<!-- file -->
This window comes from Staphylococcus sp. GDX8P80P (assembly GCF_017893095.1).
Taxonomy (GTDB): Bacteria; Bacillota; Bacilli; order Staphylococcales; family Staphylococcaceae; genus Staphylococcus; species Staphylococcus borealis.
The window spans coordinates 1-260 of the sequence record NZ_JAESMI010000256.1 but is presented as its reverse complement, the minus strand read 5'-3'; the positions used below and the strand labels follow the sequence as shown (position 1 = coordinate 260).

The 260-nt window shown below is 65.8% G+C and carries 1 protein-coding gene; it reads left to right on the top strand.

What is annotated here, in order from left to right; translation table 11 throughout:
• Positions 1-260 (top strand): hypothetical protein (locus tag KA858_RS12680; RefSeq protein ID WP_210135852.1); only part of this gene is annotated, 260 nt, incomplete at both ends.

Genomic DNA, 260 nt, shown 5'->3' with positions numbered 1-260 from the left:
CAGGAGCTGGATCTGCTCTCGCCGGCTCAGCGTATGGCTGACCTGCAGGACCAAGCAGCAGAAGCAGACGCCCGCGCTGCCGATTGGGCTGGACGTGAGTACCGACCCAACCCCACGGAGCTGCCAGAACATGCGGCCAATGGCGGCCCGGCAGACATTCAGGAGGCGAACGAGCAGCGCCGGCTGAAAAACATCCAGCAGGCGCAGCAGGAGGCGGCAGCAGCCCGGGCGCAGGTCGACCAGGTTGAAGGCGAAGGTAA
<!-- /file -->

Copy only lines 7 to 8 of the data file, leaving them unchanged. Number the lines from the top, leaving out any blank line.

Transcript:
Genomic DNA, 260 nt, shown 5'->3' with positions numbered 1-260 from the left:
CAGGAGCTGGATCTGCTCTCGCCGGCTCAGCGTATGGCTGACCTGCAGGACCAAGCAGCAGAAGCAGACGCCCGCGCTGCCGATTGGGCTGGACGTGAGTACCGACCCAACCCCACGGAGCTGCCAGAACATGCGGCCAATGGCGGCCCGGCAGACATTCAGGAGGCGAACGAGCAGCGCCGGCTGAAAAACATCCAGCAGGCGCAGCAGGAGGCGGCAGCAGCCCGGGCGCAGGTCGACCAGGTTGAAGGCGAAGGTAA